NOAA’s official hired by NASA as their new Earth Science director

After more than one year, NASA has selected an official who’s currently working with National Oceanic and Atmosphere Administration satellite office to lead its Earth science program. On 5th May, NASA associate administrator Thomas Zurbuchen announced that the agency had hired Karen St. Germain as their new director of Earth science division, which she will formally begin working on 8th June.

Karen is currently working at the NESDIS department at NOAA as their deputy assistant administrator for systems. This department’s primary role is to operate NOAA’S fleet of weather satellites. St.Germain’s current position is to oversee the development of NOAA’s existing and planned satellites. She also had a role in leading a study on the next-generation architecture of weather satellites, whereby they explored the research using a large number of small satellites where some of these satellites were used in nontraditional orbits.

In a statement, Zurbuchen said that NASA would learn more about our planet from St.Germain’s enthusiasm and experience that she has attained throughout her career. Through a brief video message posted on 6th May, Karen confirmed Zurbuchen’s statement. She explained further that she had learned a lot throughout her career, and she knows what it takes to deliver a capability as well as what it means to meet a broader set of objectives.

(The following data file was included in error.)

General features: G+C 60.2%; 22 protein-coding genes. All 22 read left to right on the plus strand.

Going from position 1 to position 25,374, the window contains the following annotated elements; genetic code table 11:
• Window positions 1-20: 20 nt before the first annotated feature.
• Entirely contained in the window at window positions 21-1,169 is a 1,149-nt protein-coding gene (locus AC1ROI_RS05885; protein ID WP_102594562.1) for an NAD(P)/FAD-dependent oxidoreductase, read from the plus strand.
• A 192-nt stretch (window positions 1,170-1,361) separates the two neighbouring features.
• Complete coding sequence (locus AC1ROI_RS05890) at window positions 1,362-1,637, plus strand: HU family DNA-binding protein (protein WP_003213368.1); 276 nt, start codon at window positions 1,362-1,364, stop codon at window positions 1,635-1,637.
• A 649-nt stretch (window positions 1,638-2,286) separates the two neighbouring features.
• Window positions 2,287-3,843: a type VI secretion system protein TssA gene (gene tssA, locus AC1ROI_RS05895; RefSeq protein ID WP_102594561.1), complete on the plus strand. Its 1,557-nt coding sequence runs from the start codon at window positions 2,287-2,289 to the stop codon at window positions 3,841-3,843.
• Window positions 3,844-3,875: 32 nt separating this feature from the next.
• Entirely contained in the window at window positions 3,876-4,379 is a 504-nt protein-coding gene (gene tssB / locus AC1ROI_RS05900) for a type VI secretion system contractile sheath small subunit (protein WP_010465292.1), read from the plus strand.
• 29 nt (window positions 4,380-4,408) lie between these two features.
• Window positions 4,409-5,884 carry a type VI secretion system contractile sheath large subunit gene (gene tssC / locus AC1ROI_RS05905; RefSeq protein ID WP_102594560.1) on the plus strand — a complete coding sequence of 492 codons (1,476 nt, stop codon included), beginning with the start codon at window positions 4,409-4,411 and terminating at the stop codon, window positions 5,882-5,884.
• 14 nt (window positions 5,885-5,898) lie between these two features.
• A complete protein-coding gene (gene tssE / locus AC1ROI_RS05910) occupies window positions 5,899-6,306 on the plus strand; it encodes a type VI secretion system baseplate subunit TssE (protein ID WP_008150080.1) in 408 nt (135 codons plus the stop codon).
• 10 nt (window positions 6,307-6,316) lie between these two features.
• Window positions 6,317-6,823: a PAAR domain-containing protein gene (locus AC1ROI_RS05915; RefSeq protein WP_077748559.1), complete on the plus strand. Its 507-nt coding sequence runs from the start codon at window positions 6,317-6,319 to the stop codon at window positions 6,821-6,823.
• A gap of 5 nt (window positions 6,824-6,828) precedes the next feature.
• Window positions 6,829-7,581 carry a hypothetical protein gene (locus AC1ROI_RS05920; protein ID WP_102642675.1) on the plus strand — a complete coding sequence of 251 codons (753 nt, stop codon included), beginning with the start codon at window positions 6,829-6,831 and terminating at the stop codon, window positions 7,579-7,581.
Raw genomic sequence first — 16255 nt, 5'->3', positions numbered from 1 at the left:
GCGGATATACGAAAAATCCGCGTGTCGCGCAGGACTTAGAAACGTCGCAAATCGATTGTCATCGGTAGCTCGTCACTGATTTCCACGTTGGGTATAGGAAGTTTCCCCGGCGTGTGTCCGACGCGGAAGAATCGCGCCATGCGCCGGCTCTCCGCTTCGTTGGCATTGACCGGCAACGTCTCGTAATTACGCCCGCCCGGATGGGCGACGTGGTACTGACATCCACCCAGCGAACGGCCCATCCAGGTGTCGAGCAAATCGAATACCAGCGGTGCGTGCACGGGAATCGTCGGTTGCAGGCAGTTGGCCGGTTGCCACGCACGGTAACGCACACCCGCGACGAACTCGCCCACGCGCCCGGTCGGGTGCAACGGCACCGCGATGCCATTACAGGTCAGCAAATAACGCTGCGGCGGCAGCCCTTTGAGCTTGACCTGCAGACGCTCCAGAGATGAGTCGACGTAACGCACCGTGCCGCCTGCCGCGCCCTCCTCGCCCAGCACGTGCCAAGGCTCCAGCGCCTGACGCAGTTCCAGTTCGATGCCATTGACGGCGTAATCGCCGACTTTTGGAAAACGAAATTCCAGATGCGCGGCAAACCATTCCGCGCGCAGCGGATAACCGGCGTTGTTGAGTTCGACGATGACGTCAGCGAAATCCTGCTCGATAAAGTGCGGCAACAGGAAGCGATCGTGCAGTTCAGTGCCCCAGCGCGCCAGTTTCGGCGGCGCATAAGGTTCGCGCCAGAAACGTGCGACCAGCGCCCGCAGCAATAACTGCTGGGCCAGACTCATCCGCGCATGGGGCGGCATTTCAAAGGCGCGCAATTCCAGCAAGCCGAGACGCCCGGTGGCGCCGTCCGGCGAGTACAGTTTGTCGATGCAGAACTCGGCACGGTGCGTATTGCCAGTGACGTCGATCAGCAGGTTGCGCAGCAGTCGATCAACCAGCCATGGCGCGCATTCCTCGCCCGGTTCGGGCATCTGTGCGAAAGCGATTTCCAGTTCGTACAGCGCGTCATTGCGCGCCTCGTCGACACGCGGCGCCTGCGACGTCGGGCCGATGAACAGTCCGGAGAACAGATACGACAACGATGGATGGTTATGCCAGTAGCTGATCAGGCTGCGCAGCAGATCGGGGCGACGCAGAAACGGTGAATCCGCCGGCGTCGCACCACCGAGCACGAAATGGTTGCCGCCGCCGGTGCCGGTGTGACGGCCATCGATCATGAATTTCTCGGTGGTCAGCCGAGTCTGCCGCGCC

The principal objective of the Earth Science Program is to maintain the balance between large and small missions. NASA has currently pushed back some of the middle-class missions such as Earth System Explorer due to limited budgets, as stated by the acting director of the Earth Science Division Sandra Cauffman. In the last meeting held by the company, Cauffman was hoping that the company could release the first solicitation of the program by the end of the year because if they do not do it in 2020, they will not be able to achieve it until after 2022.

The process of filling the Science Division Director took longer than expected because, at the time after the previous director left, the company felt that they had not found someone who had the full set of qualifications that they needed to lead the portfolio. Since 2019, Cauffman, who is currently the deputy director of the division, had remained as the acting director until NASA reopened the selection process early this year and eventually settling with Karen St.Germain.

In his statement, Zurbuchen thanked Cauffman for taking a challenging role as the acting director and successfully keeping the Earth Science work on track.